Some of my clients endeavor to live a bi-gendered life; their wish is to live in a work role as male, but slip into a female role at home. This includes engaging sexually as a female – passive intromission with dildos or vibrators, the other partner becoming the sexual aggressor, etc. For these men (usually they are male), this becomes an impossibility unless the wife accepts and can integrate the two personas. For others, transitioning is the only way out. I do have my own theories regarding brain chemicals and the influence of gonadal hormones – I believe there is a reason for why the degree of physical gender dysphoria increases substantially during or post-andropause in these men. Suppression of the female gender works as long as there are sufficient androgens to fight against the need for estrogen in the brain – this is why there seems to be so much comfort and real internal peace once the individual is put on weak non-transitioning levels of estrogen or androgen suppressors.
In any event, I believe it would be useful to pursue the meaning of your brother’s gender rather than just make this into a sexuo-behavioral problem. It is entirely possible that he is moving toward transition and is not able to fully express this without fear or trepidation. Even if he is going toward bi-genderedness, dressing in private is no longer an option, since one lives life at home “in private.” Home IS private and hence s/he probably feels the need to express his/her true self unrestrictedly in this environment. As to his wife, yes, it is an arduous road toward acceptance, if that is what she will end up doing. Gender issues don’t go away – they become stronger and stronger as the years go on. If she forbids her husband’s expression, he will just take it somewhere else. I believe sex is the least of their problems – it is their open realization that he is part female, at least to himself. They need to investigate what this brings to their mutual relationship, and how they will negotiate it in the end. It will surely never go away.
Christine Milrod, PhD
My friend’s fiancée insists on adult circumcision
Dear Dr. Milrod:
A 30-year old acquaintance of mine from northern Europe is getting married to his American girlfriend. She is Jewish, he is a Scandinavian atheist. She is now demanding that he undergo circumcision before marriage, or else her parents will not accept him as her husband. He is mostly afraid that he will lose all sensation in his penis, and that “sex will become worthless.” From what I have read – everything from Masters and Johnson, to discussing this with urologists, colleagues and friends – circumcision does not seem to affect the sexual experience at all. Some reports I have read have even stated that sex is more enjoyable after circumcision. Above all, women seem to prefer circumcised partners, but maybe that is just in the United States. In addition, new research has shown that circumcision reduces HIV infection by over 50%. In short, I have told him that he need not worry, and that my recommendation is that he should undergo circumcision and become happily married. His fiancée is fantastic and they love each other. Nevertheless – what is your opinion on the matter?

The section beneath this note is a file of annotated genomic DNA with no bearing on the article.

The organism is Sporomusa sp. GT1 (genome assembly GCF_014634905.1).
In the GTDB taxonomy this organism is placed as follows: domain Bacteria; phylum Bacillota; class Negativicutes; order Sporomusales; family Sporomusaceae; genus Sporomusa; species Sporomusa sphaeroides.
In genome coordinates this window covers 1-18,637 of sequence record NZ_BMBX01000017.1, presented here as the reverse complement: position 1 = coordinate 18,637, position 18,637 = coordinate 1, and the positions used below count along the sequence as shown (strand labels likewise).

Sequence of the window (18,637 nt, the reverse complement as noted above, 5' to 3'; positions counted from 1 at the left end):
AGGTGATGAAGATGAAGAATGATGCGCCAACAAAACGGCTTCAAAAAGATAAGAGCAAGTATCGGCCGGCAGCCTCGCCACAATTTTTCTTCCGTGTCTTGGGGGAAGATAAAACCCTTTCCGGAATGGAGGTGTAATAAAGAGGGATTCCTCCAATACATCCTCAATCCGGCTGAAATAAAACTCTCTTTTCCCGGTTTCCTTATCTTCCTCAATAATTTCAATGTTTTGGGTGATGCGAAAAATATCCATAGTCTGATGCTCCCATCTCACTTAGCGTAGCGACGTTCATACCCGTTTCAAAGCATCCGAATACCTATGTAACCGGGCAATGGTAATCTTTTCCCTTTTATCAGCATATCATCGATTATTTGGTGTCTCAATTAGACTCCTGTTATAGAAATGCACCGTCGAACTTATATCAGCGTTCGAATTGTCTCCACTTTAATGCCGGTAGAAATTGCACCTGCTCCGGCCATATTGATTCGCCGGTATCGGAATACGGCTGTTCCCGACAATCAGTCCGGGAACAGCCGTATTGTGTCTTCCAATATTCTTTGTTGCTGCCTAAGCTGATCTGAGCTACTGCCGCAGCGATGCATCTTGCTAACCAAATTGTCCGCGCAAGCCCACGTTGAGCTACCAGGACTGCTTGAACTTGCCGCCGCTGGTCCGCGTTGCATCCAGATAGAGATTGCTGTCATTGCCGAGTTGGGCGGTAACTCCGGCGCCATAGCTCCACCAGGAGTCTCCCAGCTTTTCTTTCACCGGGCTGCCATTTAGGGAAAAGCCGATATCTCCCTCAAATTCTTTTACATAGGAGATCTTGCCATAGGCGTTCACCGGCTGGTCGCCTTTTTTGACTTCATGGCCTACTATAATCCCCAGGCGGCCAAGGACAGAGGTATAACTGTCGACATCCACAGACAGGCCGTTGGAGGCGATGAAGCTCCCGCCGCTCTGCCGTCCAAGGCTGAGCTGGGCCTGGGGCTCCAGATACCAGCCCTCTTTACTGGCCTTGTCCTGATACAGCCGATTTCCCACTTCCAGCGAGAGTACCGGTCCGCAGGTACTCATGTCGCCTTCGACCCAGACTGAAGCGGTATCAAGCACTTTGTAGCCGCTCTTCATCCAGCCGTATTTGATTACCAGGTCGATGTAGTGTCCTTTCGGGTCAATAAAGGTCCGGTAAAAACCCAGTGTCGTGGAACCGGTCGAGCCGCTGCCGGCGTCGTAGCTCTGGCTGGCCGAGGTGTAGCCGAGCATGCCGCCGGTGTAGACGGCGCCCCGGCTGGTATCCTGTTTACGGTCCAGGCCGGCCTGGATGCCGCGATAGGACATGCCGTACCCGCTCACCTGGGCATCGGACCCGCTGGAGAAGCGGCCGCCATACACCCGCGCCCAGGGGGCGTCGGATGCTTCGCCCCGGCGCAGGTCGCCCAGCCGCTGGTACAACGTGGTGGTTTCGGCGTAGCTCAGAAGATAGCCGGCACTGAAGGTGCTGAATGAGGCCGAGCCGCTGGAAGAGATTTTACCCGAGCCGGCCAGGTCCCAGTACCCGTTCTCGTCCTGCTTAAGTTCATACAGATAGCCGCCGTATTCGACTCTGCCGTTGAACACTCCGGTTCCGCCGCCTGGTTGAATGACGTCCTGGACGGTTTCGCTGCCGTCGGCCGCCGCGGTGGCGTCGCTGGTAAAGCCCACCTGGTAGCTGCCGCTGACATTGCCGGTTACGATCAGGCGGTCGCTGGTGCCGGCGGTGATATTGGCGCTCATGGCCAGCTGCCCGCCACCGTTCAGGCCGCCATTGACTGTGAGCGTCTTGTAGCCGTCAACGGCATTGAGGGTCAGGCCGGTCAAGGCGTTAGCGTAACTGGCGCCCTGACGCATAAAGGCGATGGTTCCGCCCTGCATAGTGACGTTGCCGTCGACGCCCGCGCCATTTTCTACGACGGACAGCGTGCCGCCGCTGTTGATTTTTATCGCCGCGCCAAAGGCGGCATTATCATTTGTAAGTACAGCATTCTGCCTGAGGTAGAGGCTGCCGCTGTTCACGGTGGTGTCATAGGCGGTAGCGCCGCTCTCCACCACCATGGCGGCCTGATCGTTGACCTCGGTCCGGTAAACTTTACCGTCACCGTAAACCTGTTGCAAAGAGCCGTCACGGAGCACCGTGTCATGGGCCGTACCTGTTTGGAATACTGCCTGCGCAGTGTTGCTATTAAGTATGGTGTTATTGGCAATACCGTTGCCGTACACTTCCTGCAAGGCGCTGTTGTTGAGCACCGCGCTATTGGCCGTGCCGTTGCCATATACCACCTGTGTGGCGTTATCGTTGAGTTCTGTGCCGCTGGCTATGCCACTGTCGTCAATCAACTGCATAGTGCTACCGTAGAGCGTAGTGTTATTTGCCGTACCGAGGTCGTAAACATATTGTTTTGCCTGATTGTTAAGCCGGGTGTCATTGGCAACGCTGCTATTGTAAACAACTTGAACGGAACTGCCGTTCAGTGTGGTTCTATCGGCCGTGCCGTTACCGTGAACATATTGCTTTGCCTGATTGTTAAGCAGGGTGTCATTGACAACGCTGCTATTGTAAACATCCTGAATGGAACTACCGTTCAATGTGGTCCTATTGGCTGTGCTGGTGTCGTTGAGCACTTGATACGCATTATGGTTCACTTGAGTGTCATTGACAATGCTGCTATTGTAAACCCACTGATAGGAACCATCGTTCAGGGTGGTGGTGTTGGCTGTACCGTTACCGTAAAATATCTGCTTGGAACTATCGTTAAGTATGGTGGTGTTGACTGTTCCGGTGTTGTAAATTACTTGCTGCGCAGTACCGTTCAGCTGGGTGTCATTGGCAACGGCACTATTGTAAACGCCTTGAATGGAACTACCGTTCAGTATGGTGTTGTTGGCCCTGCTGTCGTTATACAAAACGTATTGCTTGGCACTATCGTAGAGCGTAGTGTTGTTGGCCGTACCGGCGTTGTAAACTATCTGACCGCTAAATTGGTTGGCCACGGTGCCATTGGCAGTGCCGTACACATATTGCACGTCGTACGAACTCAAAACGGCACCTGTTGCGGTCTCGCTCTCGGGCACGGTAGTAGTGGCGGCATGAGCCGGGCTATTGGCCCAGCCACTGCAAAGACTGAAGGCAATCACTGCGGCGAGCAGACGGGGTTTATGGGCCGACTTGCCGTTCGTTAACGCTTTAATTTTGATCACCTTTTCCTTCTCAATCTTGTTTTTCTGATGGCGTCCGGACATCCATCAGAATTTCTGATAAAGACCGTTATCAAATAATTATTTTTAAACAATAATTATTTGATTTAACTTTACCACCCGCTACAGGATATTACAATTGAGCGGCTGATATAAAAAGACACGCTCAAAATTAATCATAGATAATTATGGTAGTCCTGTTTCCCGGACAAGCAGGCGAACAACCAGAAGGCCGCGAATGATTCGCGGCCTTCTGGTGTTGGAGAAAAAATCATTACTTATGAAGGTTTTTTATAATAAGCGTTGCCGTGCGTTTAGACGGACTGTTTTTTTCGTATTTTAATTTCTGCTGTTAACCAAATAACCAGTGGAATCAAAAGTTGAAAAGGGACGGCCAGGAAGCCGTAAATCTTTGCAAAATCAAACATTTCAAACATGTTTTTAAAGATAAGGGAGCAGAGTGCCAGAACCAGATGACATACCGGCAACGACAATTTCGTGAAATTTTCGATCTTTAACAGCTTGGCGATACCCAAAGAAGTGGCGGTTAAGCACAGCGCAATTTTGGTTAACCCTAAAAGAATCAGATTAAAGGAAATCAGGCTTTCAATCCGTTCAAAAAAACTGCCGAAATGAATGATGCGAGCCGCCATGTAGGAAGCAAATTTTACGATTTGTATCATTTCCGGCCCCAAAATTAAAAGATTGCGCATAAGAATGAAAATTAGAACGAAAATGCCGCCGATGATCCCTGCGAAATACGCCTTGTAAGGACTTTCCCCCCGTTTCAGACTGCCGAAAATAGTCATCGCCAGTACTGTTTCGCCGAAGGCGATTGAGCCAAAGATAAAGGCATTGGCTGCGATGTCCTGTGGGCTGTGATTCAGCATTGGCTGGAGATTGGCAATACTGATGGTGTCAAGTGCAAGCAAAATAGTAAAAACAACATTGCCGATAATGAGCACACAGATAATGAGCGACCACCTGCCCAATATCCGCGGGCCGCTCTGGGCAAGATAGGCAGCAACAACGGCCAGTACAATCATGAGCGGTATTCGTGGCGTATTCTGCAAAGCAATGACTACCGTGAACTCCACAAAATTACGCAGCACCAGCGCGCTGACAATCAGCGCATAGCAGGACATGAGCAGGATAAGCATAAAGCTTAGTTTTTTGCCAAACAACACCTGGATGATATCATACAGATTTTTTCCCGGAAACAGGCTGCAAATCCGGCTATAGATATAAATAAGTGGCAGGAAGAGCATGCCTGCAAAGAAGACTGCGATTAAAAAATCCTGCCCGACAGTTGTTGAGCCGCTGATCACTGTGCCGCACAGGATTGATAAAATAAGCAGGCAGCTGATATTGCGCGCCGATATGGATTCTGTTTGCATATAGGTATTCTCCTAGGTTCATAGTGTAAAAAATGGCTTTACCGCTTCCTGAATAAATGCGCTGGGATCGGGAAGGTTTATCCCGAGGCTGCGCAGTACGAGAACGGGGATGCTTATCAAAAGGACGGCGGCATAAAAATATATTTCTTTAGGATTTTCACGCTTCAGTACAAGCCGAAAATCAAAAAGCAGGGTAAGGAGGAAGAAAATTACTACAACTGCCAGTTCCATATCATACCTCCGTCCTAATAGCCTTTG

Dr. B in Beverly Hills
Dear Dr. B:
There are many factors to consider in this case. My response is informed by formal studies, anecdotal evidence, personal bias and knowledge of Judaism and its practices, including my experience in counseling Orthodox as well as secular Jews. First of all, it is important to ascertain the particular affiliation/branch of the fiancée’s Judaism. This has a bearing on the type of circumcision that will be accepted, should this man consider going through with the procedure. If she is Orthodox or Conservadox/Conservative, a proper bris will be necessary, complete with removal of a substantial amount of foreskin. If she is Modern Reform, the Rabbinical Council (or just the rabbi) may be satisfied with a symbolic bris, drawing blood from the penis but leaving the foreskin intact. This is something that needs to be discussed with the Rabbi, as I am assuming this man is also converting? Without his religious conversion, there is no sense in circumcision, as a mere procedure will not make him a Jew in any fashion.